Picking up bad behaviors
Without the structure of regular work, many unemployed respondents reported picking up poor habits during the COVID-19 pandemic. Fifty-three percent said they no longer kept a schedule, followed by staying up late (53%), not getting enough exercise (43%) and watching too much TV (43%). Overwhelmingly, these habits were the most common among unemployed Generation Z respondents, more than half of who (56%) admitted to spending too much time on social media while out of work.
The habits most likely to be related to a decline in mental health were increased alcohol consumption and poor eating habits. As we found, those unemployed who said they drank too much during the pandemic were 10 times more likely to also rate their mental health as poor. Respondents who were unemployed and indicated not eating enough food were three times as likely to report poor mental health. Similarly, not exercising, staying up late and not having a schedule made people without work twice as likely to experience negative mental health consequences, compared to those who hadn’t picked up these habits. Physical activity can have a profound impact on mood, including reducing stress, helping us sleep better and diminishing feelings of anxiety.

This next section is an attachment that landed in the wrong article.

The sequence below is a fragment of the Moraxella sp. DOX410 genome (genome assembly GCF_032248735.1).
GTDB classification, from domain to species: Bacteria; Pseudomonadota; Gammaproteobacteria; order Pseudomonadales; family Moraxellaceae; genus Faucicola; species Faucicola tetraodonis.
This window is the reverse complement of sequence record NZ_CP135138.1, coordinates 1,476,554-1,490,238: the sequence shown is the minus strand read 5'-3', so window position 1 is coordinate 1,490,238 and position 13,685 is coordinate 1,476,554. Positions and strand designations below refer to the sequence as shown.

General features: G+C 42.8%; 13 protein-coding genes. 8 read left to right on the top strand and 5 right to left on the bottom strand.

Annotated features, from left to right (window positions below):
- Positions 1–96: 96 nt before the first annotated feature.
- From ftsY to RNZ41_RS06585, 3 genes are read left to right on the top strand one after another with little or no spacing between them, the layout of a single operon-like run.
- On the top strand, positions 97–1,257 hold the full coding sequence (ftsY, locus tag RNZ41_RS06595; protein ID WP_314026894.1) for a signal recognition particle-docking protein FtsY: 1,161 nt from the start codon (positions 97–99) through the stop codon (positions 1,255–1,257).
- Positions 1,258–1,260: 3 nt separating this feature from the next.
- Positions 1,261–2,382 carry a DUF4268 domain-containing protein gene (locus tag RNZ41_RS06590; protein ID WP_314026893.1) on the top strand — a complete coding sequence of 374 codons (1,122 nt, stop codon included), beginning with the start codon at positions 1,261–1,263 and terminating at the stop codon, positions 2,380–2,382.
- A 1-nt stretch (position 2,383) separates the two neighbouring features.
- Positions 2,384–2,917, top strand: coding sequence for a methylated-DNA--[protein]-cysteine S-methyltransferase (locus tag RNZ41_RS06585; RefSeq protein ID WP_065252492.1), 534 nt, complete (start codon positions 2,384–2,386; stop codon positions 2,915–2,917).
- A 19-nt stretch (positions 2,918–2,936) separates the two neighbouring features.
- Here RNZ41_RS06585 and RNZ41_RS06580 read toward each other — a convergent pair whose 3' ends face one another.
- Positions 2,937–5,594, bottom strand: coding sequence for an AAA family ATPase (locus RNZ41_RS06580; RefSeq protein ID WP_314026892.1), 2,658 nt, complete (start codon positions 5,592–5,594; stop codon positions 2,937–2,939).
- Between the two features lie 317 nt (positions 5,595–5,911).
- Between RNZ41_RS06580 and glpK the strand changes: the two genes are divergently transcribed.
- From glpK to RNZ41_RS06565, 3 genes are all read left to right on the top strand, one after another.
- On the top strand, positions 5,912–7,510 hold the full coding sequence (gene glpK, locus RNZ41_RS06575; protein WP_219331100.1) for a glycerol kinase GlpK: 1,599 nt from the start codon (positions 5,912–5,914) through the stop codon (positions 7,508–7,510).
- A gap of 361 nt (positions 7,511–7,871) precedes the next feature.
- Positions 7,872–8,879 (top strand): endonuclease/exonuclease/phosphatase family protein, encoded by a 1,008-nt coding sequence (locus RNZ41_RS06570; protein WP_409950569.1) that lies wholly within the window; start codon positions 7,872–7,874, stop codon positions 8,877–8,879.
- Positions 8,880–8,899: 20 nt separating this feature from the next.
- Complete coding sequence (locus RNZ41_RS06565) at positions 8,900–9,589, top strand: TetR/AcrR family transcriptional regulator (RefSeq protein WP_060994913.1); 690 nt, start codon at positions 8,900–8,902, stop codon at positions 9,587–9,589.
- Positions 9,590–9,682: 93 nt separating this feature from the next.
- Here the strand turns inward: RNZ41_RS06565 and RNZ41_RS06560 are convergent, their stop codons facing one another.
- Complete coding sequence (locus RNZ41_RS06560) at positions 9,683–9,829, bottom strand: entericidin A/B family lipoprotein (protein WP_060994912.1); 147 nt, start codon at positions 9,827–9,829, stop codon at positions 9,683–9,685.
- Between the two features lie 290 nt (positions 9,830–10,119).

Finding a solution for the pandemic blues
Women we polled were more likely to report their mental health had been negatively impacted by unemployment during the pandemic, but 76% also said they were taking steps to improve their health, compared to 64% of men.
While men (40%) were more likely to report exercising more to help their mental health, we found women were more likely to try every other option for improving their mood and mental wellness. Most commonly, women spent more time outside (44%), increased their water consumption (41%), worked out more (37%) and focused on improving their sleep (33%) as a way to positively impact their mental wellness.